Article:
The first cases of infection with the Omicron strain were detected in Washington

The first cases of infection with the Omicron strain were detected in Washington

The first cases of infection with the Omicron strain of the coronavirus have been identified in Washington, D.C., the D.C. Department of Health said.

“The D.C. Department of Health has confirmed four unrelated cases of infection with variant COVID-19 ‘omicron’ (B.1.1.529) in the District,” the news release stated.

Three infected women and a man were fully vaccinated, according to the agency. One of the infected traveled to Florida and New York City, while the other two traveled to Maryland and Virginia. The man who was infected had not traveled outside the capital.

Experts are still figuring out the characteristics of the new COVID-19 variety spreading around the world. The basic hypothesis is that the “omicron” strain is easier to transmit, but causes a less severe course of the disease.

The U.S. has seen a rise in morbidity and mortality from the coronavirus. Between December 2 and 8, the disease killed an average of 1,092 people a day nationwide. This is a 27.8% increase over the previous seven-day period, with 1,335 people dying from COVID-19 on December 8.

The first cases of infection with the Omicron strain of the coronavirus have been identified in Washington, D.C., the D.C. Department of Health said.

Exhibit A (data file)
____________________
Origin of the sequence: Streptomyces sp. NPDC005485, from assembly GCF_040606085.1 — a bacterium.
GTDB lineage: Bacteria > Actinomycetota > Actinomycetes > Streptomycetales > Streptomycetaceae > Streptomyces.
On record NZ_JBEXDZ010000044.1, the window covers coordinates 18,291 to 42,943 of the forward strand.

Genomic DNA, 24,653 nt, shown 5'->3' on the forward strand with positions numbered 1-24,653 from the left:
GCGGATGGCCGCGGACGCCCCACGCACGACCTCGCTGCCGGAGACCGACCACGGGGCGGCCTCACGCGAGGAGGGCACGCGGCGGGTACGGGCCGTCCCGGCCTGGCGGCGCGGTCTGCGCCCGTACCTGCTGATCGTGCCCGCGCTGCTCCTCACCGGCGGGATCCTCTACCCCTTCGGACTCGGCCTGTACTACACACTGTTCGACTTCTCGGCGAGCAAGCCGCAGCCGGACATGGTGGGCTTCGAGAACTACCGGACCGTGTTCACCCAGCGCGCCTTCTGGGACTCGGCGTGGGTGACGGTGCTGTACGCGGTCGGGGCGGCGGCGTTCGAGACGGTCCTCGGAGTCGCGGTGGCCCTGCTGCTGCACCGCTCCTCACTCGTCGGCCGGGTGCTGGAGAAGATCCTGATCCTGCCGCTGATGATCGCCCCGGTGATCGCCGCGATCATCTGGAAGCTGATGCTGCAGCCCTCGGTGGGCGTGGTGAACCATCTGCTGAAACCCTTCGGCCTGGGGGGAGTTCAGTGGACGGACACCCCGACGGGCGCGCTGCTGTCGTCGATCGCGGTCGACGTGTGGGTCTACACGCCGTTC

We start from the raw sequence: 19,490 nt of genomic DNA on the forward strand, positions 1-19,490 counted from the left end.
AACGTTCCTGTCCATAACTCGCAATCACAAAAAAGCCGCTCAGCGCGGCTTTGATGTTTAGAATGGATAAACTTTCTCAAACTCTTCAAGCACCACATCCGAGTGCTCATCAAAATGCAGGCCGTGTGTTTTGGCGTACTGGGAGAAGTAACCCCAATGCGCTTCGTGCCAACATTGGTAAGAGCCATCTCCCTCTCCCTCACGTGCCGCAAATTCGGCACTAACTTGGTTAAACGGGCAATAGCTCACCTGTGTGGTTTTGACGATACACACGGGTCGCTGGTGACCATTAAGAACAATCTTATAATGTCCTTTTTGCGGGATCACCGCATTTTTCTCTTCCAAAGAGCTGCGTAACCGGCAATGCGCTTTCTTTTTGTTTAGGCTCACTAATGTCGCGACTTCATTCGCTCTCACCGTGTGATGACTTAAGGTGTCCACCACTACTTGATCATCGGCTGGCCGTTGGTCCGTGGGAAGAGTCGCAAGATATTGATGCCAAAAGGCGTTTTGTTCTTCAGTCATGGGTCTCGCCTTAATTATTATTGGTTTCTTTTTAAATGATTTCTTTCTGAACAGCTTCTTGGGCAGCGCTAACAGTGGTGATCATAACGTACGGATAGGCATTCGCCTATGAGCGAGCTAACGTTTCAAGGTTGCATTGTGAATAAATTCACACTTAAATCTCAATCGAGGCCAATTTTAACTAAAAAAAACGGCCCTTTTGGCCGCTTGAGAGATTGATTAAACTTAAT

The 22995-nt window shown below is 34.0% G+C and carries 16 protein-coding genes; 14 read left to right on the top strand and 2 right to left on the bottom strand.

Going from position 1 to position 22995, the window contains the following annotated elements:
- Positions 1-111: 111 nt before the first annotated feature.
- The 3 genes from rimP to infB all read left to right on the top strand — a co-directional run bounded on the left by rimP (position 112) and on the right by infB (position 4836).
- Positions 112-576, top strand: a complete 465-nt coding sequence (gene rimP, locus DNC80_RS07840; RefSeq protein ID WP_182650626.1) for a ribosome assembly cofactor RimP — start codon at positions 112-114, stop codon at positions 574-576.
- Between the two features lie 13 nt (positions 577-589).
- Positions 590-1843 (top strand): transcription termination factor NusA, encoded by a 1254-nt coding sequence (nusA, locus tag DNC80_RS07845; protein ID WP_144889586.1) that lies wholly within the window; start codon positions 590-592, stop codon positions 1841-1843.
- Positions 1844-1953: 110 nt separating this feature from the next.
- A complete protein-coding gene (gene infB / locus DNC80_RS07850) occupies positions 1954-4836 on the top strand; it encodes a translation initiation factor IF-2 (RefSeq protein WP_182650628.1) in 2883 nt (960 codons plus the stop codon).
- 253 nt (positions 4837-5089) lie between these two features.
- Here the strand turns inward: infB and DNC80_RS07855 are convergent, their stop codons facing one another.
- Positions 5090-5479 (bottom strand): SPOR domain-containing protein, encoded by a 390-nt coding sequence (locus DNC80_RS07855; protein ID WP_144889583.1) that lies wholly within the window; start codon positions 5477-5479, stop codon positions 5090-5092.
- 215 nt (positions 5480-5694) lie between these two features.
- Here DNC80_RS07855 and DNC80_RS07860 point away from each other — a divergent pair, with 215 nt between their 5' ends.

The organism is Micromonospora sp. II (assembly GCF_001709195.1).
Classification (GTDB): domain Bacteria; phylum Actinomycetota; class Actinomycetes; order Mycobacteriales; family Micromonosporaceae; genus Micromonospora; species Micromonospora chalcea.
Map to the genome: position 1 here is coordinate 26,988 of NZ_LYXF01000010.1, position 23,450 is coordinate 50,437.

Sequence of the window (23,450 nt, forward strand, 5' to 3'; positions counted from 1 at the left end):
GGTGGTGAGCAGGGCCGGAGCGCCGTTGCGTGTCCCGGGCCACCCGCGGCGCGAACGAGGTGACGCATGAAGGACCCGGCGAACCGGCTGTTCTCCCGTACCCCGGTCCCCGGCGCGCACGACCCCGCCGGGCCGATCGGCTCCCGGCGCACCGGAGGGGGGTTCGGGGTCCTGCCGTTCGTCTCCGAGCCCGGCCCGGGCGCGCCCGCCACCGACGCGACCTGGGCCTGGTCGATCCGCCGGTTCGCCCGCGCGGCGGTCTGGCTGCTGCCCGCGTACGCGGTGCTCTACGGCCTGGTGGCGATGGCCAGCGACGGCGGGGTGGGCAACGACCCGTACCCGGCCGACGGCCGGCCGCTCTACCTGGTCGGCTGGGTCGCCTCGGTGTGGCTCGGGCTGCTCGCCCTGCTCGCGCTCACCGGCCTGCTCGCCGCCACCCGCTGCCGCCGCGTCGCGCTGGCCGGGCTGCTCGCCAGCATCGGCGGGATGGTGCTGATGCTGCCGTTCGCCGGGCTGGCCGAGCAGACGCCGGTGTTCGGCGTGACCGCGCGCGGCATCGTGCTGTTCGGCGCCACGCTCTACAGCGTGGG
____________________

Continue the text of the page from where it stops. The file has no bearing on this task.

“The D.C. Department of Health has confirmed four unrelated cases of infection with variant COVID-19 ‘omicron’ (B.1.1.529) in the District,” the news release stated.

Three infected women and a man were fully vaccinated, according to the agency. One of the infected traveled to Florida and New York City, while the other two traveled to Maryland and Virginia. The man who was infected had not traveled outside the capital.

Experts are still figuring out the characteristics of the new COVID-19 variety spreading around the world. The basic hypothesis is that the “omicron” strain is easier to transmit, but causes a less severe course of the disease.

The U.S. has seen a rise in morbidity and mortality from the coronavirus. Between December 2 and 8, the disease killed an average of 1,092 people a day nationwide. This is a 27.8% increase over the previous seven-day period, with 1,335 people dying from COVID-19 on December 8.

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